A DAY & ZIMMERMANN COMPANY

5 Strategies for Encouraging Employees to be Leaders

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Posted by Guest Blogger

December 5, 2017

RPO-Super-Sidekick-Every-HR-Team-Needs.jpgThinking that an organization needs only one leader is very wrong, and often ends badly for everyone involved. Sure, having a great leader that charts the course and motivates others is key to success in business, but an organization must have a variety of leaders across a range of company levels, as well.

As a matter of fact, the most effective business people got to where they are today because they learned the importance of identifying and cultivating leadership in employees. When you find employees who have the skillset to lead, in addition to work within the company, you can overcome many obstacles and help ensure that decisions are made rapidly and with few mistakes.

In this strategy, you play the main role, which means that you are the leader of every potential leader in the company.

Wondering how you can achieve this? Here are some ideas.

 

1. Keep Your Team Energized

A leader should be strict in order to keep the company in a working function, but there is no point in being the type of boss that takes all the joy from working in the company. If an employee is unhappy, so will be the business.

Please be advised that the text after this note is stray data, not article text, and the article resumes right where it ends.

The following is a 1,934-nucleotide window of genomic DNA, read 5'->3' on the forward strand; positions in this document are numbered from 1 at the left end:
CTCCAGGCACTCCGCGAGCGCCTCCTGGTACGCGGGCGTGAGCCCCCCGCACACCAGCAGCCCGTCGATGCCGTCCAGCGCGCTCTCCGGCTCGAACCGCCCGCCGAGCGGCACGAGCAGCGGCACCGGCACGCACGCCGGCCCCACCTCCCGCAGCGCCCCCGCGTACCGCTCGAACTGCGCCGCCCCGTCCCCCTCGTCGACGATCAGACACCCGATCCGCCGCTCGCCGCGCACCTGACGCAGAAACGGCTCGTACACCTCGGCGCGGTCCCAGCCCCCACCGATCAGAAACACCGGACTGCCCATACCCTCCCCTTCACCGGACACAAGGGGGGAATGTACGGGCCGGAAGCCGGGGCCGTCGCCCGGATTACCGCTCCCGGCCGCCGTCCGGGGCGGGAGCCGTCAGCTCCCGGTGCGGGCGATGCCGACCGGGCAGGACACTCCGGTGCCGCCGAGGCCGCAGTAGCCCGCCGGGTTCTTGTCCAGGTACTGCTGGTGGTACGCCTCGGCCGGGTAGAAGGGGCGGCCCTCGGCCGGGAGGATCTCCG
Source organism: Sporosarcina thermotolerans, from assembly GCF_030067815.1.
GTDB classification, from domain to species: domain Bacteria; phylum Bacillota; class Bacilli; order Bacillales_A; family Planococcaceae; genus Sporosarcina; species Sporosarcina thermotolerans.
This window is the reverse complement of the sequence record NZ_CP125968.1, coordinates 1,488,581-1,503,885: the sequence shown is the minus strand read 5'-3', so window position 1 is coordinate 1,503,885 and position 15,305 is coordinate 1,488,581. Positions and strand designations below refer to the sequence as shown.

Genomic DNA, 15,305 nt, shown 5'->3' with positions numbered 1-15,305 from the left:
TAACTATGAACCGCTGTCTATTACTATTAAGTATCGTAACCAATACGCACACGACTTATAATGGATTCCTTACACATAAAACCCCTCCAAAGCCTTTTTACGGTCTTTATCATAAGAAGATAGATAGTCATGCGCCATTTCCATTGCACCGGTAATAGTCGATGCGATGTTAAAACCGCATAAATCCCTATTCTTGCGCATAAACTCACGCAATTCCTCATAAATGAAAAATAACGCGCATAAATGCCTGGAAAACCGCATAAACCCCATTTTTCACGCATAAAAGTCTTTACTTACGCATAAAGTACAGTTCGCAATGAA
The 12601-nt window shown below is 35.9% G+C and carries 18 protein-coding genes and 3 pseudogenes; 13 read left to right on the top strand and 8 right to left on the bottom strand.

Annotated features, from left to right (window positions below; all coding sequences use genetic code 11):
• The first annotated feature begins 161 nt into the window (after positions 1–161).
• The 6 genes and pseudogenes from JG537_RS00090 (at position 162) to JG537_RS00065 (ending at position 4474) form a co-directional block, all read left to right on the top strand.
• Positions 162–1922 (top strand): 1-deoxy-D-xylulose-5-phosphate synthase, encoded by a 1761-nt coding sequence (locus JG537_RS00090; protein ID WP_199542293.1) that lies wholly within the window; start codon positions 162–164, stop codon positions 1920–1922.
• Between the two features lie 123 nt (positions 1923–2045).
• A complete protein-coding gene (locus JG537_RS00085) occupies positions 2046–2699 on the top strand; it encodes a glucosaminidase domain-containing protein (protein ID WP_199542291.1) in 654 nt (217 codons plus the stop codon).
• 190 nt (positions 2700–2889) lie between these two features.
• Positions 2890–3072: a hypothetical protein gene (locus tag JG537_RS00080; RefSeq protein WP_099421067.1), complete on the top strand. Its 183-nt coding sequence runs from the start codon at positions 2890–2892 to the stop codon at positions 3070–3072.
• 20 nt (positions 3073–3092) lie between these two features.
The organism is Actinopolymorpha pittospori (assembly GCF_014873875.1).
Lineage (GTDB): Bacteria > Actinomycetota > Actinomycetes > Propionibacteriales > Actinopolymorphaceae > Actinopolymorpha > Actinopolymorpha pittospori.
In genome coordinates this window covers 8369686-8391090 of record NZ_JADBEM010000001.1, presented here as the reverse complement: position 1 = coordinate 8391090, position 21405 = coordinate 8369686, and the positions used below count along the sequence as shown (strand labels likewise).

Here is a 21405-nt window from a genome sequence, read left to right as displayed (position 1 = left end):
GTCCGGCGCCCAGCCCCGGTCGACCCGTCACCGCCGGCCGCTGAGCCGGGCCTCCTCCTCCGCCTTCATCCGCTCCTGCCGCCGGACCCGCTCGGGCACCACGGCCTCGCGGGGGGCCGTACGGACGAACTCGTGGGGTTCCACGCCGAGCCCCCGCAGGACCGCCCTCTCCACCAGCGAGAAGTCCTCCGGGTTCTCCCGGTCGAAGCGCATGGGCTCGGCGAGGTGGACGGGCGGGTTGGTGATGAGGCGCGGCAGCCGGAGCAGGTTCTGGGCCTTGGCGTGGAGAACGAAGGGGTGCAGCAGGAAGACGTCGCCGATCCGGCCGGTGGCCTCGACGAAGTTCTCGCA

'Positive energy can do wonders for a company. You cannot expect for an employee to do their best if you don't set that goal for them' – says Peter Keen, an HR manager at RushMyEssay.co.uk.

Instead of taking energy away, a true leader should focus on giving this energy to the employees. When an employee is happy and energized in the workplace, they will be more apt to help you pull the company through even the worst periods. You will start noticing how much faster they respond to requests, an increased willingness to help, and other efforts to hold onto a great job while helping the company succeed.

 

2. Promote Teamwork

When you choose the employees for your teams, give them some space to create their own strategies. Set the right path and goals for your team, but always aim to promote teamwork. If you allow employees to operate in cross-functional groups and give them opportunities to express themselves, they are much more likely to think outside of the box.

In such a competitive business world, this is exactly what you need.

How can you promote leadership in teams?

Encourage your employees to take turns taking on leadership roles. These roles can be both formal and informal, but the important thing to do here is to reward the employees when they do things right. Such practice is a great way to improve communication in the organization, as well as create opportunities for leadership at all levels.

 

3. Provide a Stream of Information

It is never a good idea to keep your employees out of the loop. If you want to increase the number of leaders in the company, you need to be more generous with the information you are sharing. Without essential information, people won't have an opportunity to take on any kind of expanded role in your organization.